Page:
The doctors and hospital board met with the Chamber of Commerce. John Tilgner, president, appointed Lynn Booth to look into the matter. Dave Gearhart and Lynn Booth met with the hospital board and wrote letters to Charles Hoeven and Senator Burke Hickenlooper expressing the opinion that we should be eligible for the Federal Grant. By October, the board had met again with the council to discuss plans for the addition. $80,000 was the amount the city could be bonded and $38,000 of that was supposed to be used for a sewage system in the new school. The board felt they did not get much satisfaction. The council asked the board to get an organization to set a campaign to solicit public or private funds from the community. A letter was published in the Independent concerning the needs of the hospital. Donations were beginning to come in to both banks.

The council appointed a steering committee to raise a third of the $225,000 the addition would need, with Hill-Burton matching one third. The balance would be raised by city bonding. The committee was Dr. Ed vonGlan, Lee Keehn and Earl Slife, Sr., who flew to Des Moines to see Mr. Pickworth. The Women’s Club of Hawarden was to sponsor the raising of funds. Rev. C.E. Custer accepted the chairmanship of the Finance Committee and Rev. William Sebring worked with him.

There were many fund-raising events for the renovation fund. It was now June 1962.

Donations kept coming in. A total of $154,530.93 had been pledged so far. A new maternity wing and new lab, as well as the other needed improvements to keep us licensed by the state could now be positively anticipated.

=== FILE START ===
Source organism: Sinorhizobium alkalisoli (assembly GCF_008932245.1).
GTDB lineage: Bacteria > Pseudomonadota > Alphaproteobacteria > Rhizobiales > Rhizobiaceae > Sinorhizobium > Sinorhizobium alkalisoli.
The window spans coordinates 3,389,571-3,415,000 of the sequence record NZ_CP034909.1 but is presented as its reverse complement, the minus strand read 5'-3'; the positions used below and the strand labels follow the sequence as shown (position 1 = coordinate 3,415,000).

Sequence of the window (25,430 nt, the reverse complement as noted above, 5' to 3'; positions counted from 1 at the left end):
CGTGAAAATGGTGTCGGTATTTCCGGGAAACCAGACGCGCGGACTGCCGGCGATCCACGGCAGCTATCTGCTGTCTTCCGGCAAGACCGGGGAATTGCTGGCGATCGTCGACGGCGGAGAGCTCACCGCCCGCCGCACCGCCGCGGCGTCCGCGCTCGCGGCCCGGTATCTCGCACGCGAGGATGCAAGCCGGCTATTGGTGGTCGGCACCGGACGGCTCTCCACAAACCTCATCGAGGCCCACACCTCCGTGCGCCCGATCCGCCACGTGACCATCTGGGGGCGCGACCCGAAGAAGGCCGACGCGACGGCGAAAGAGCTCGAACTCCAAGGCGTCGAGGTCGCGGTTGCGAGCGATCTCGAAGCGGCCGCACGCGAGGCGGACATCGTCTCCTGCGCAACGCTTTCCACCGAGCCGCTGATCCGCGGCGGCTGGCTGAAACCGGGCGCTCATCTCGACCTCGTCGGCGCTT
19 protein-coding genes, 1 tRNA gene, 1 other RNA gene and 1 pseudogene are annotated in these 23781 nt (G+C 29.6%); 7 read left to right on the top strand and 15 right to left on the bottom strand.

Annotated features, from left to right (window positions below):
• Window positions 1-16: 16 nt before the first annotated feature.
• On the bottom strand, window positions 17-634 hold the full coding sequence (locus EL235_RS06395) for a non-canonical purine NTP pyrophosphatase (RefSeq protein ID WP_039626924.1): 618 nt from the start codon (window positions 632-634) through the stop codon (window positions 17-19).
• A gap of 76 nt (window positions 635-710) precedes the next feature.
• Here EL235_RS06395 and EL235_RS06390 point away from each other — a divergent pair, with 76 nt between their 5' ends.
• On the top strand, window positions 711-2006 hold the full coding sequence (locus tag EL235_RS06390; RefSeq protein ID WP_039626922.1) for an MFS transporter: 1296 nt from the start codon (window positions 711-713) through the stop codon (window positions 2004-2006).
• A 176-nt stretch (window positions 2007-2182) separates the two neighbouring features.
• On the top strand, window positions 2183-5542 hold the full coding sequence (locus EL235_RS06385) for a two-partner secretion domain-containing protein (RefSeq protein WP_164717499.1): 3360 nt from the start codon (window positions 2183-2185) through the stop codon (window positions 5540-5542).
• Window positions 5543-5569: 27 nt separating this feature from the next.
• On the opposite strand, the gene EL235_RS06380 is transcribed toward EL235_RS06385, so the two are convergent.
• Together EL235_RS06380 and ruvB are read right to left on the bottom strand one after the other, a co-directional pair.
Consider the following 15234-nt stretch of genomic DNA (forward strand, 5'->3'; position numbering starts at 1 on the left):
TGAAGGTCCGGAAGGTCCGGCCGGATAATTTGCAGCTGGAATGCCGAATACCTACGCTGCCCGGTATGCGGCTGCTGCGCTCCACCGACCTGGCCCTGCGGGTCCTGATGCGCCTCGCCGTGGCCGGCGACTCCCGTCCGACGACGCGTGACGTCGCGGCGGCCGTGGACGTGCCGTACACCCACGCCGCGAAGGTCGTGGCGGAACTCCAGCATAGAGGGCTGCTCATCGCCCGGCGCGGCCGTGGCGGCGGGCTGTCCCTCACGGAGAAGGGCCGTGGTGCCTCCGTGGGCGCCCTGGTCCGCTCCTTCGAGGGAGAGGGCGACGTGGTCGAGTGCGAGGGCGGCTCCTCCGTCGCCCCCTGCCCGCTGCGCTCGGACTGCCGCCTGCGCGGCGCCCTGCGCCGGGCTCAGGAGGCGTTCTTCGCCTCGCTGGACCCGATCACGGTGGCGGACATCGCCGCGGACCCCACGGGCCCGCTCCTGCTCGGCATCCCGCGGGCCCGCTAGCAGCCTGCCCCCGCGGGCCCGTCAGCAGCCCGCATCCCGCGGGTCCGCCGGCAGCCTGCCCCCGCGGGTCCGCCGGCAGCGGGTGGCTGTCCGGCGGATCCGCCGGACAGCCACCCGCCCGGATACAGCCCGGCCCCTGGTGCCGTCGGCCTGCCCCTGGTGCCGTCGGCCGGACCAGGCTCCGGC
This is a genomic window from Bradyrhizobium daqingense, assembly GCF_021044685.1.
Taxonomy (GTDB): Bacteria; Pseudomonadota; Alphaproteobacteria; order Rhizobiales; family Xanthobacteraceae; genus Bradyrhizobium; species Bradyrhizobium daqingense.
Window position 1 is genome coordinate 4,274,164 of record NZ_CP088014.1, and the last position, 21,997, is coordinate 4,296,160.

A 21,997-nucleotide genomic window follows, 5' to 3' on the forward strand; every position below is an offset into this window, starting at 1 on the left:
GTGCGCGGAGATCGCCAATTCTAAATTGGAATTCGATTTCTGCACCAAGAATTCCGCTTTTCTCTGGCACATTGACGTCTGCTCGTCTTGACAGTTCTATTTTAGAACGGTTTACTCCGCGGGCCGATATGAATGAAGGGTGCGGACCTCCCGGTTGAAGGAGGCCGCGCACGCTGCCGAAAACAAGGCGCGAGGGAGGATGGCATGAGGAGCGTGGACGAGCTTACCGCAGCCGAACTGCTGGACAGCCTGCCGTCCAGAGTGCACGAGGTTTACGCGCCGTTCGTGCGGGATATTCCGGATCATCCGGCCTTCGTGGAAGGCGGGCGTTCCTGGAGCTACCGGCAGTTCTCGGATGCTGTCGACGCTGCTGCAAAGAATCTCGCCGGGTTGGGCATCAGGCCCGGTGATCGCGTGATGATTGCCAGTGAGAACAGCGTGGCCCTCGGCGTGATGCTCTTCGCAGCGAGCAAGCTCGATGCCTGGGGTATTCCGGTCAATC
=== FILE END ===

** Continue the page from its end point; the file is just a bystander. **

1963 saw the beginning of the new hospital auxiliary. A few women who felt the time was ripe had approached the hospital board. The group became an integral part of the hospital and has no projects without hospital board approval. Since the hospital has tax-exempt status, as a History municipal institution any organization connected with it must, by law, use every cent earned or donated for the benefit of said hospital through liaison with the board. Therefore, all activities are board approved.

In February 1964, it was discovered that bids were 21 percent over the estimate and it was pretty certain no Hill-Burton funds would be forth coming. Sioux County had four hospitals when most counties in Iowa had only one or at best two. It made no difference that we were a border town and one third of our doctors’ clientele were from South Dakota. Our fund progressed enough to begin construction of a new wing in late March of 1964.

Money for equipment was not accounted for in the original amount needed. The newly organized hospital auxiliary agreed to spearhead that drive and Mr. and Mrs. Earl Slife said they would chair the canvass. Everyone in town gave again. The hospital auxiliary and other organizations launched fund-raising activities. Business and individual contributors gave $500 or $1,000 per room to provide a bed or a complete room. $43,000 was raised of a needed $55,000. The hospital auxiliary kept track on a giant thermometer located at the south end of Central Avenue and our city employees filled it in.

On May 15, 1965, the new wing and renovated old portion of the Hawarden Community Hospital opened. There was an open house from 1 p.m. to 5 p.m. and the hospital board and members of the administrative staff conducted guided tours. Our hospital finally became of age!